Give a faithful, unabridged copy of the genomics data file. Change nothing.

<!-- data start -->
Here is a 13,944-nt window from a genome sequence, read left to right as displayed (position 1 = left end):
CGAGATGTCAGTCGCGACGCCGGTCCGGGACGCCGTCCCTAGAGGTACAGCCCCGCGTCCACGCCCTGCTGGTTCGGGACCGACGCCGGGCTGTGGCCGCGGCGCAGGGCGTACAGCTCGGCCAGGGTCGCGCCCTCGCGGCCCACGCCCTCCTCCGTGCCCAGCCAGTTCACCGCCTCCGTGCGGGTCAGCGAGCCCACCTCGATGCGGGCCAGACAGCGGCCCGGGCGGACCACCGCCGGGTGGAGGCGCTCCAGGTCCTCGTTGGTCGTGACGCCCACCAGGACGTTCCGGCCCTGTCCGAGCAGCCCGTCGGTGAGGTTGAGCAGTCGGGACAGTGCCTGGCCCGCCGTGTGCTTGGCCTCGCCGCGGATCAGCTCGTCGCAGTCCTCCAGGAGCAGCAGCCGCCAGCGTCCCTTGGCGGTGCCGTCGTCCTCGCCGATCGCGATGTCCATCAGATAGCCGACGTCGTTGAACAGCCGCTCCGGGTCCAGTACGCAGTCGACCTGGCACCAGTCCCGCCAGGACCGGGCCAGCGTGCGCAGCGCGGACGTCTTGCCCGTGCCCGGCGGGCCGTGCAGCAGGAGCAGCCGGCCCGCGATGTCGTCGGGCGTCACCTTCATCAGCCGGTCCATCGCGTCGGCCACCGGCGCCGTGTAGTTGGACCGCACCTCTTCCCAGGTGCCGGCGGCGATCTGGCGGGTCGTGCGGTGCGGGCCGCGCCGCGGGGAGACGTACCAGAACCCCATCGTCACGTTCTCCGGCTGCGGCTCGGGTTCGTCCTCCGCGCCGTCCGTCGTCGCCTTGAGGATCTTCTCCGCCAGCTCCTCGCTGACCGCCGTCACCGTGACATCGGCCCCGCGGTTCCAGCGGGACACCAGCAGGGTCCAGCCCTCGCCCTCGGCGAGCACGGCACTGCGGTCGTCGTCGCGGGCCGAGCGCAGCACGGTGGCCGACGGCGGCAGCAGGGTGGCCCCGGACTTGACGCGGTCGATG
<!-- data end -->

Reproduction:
Here is a 13,944-nt window from a genome sequence, read left to right as displayed (position 1 = left end):
CGAGATGTCAGTCGCGACGCCGGTCCGGGACGCCGTCCCTAGAGGTACAGCCCCGCGTCCACGCCCTGCTGGTTCGGGACCGACGCCGGGCTGTGGCCGCGGCGCAGGGCGTACAGCTCGGCCAGGGTCGCGCCCTCGCGGCCCACGCCCTCCTCCGTGCCCAGCCAGTTCACCGCCTCCGTGCGGGTCAGCGAGCCCACCTCGATGCGGGCCAGACAGCGGCCCGGGCGGACCACCGCCGGGTGGAGGCGCTCCAGGTCCTCGTTGGTCGTGACGCCCACCAGGACGTTCCGGCCCTGTCCGAGCAGCCCGTCGGTGAGGTTGAGCAGTCGGGACAGTGCCTGGCCCGCCGTGTGCTTGGCCTCGCCGCGGATCAGCTCGTCGCAGTCCTCCAGGAGCAGCAGCCGCCAGCGTCCCTTGGCGGTGCCGTCGTCCTCGCCGATCGCGATGTCCATCAGATAGCCGACGTCGTTGAACAGCCGCTCCGGGTCCAGTACGCAGTCGACCTGGCACCAGTCCCGCCAGGACCGGGCCAGCGTGCGCAGCGCGGACGTCTTGCCCGTGCCCGGCGGGCCGTGCAGCAGGAGCAGCCGGCCCGCGATGTCGTCGGGCGTCACCTTCATCAGCCGGTCCATCGCGTCGGCCACCGGCGCCGTGTAGTTGGACCGCACCTCTTCCCAGGTGCCGGCGGCGATCTGGCGGGTCGTGCGGTGCGGGCCGCGCCGCGGGGAGACGTACCAGAACCCCATCGTCACGTTCTCCGGCTGCGGCTCGGGTTCGTCCTCCGCGCCGTCCGTCGTCGCCTTGAGGATCTTCTCCGCCAGCTCCTCGCTGACCGCCGTCACCGTGACATCGGCCCCGCGGTTCCAGCGGGACACCAGCAGGGTCCAGCCCTCGCCCTCGGCGAGCACGGCACTGCGGTCGTCGTCGCGGGCCGAGCGCAGCACGGTGGCCGACGGCGGCAGCAGGGTGGCCCCGGACTTGACGCGGTCGATG